7 State Laws You Might Not Know…But Should

Aug. 14, 2014

Sometimes it seems as though legislation is at a standstill. Other times, keeping up with local, state and federal legislation is a hassle for some operators. And to make matters worse, many operators have businesses in multiple states with different rules to follow. It’s important to know exactly what’s required of your company because one misstep could lead an operator to have to pay fines…or worse. Here are seven state laws that may have slipped past your radar this year:

California, Washington: Medical marijuana is generally legal in both California and Washington, however, it’s still prohibited according to federal law. Therefore, as employers you still have the option of prohibiting medical marijuana usage, just like alcohol usage- especially for a safety sensitive position such as your route drivers or warehousemen. However, policies need to be put in place.

Illinois: In March, the Supreme Court found Illinois’ eavesdropping law on electronic monitoring (except video) unconstitutional. What does this mean for employers? Originally, all parties had to consent to being recorded – not the case anymore. Although that allows employers to secretly record conversations (which is not advised), it also allows employees to secretly record conversations during performance, discipline or even discharge meetings with management or HR.

MarylandDo you have between 15 – 49 employees? If so, beginning October 1, 2014, you must provide similar Family and Medical Leave Act (FMLA) leave of up to 6 unpaid weeks for parental leave for the birth of a child or adoption and foster care situations.

MinnesotaBeginning August 1, 2014, you must add in your Employee Handbooks a notice that employers are not allowed to retaliate against employees for requesting or receiving reasonable accommodations related to pregnancy or child birth (which took effect on May 12, 2014 requiring employers to give such reasonable accommodations). Also effective on this same date, employers cannot prohibit or have a policy or practice prohibiting employees from discussing their wages.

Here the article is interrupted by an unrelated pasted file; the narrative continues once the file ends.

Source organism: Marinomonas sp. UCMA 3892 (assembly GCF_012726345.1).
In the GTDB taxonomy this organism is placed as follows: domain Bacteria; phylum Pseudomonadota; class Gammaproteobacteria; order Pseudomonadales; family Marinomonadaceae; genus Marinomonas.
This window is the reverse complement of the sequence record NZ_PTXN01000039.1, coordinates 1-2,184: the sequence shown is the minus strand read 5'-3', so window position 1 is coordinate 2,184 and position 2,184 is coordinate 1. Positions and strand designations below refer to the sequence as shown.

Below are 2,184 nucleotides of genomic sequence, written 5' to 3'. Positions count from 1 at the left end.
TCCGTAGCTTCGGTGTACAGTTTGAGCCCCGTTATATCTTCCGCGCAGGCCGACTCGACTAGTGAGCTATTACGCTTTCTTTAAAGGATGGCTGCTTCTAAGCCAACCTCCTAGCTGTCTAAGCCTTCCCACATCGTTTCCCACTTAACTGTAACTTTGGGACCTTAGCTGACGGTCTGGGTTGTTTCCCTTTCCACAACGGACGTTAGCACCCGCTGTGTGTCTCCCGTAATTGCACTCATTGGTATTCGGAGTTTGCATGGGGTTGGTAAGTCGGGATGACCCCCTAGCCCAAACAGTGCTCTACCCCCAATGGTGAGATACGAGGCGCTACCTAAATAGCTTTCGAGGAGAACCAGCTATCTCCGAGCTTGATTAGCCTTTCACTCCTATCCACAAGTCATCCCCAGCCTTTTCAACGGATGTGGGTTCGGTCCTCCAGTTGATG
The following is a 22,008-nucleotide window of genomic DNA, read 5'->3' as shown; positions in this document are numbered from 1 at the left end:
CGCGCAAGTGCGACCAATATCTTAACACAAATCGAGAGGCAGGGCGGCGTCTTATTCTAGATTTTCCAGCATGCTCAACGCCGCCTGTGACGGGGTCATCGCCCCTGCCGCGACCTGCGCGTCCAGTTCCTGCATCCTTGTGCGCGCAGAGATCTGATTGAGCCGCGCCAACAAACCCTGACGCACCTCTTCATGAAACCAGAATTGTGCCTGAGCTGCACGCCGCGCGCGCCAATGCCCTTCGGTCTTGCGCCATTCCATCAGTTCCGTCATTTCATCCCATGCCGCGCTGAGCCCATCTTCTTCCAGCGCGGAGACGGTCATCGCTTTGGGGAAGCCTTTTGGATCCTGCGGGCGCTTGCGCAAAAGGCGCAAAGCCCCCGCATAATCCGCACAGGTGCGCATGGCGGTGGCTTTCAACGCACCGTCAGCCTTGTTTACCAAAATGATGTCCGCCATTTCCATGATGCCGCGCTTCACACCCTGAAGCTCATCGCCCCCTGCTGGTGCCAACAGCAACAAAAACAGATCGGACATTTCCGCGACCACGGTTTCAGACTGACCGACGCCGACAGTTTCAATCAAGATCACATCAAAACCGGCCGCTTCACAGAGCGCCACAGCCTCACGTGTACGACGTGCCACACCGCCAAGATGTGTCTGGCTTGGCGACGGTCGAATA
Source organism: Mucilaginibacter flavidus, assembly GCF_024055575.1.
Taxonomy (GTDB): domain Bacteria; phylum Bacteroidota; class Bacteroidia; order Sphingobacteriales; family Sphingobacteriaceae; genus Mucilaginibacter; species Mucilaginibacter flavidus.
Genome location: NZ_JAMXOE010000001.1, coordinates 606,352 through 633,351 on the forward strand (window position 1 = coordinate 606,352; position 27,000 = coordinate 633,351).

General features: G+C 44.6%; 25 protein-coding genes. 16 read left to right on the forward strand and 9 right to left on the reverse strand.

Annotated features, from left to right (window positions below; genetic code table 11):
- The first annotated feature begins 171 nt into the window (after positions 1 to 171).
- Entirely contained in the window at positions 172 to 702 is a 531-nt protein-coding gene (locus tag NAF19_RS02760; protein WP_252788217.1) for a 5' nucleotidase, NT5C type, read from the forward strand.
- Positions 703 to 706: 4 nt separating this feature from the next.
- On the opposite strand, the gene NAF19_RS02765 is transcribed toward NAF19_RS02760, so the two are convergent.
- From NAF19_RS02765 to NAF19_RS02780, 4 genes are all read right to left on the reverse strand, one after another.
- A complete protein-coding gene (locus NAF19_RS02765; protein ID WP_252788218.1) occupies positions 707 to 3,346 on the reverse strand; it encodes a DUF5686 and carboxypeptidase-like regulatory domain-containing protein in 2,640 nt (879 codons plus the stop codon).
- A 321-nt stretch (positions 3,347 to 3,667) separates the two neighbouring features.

New Jersey:  REMINDER! All employers with 50 or more employees should be posting and distributing (with a signed acknowledgment) the new New Jersey poster re state and federal equal pay laws and discrimination prohibitions.

Got 10 or more employees in Newark, NJ? If so, you may be required to start offering your employees paid sick time under the new Worker Sick Leave Ordinance (WSLO).

New MexicoIn December 2013, this state joined the ranks of same-sex marriages, and, thus, these new marital statuses must be recognized and protected for employment purposes (including applicants).

Wisconsin: Getting on the bandwagon, Wisconsin, employers are now prohibited from requiring applicants or employees to give their personal login information for their personal social media sites or require the company’s monitoring of the sites as a condition of them to remain employed. Moreover, good news for employers is that you no longer need to keep track of a salaried employee’s hours worked for those who are exempt from overtime.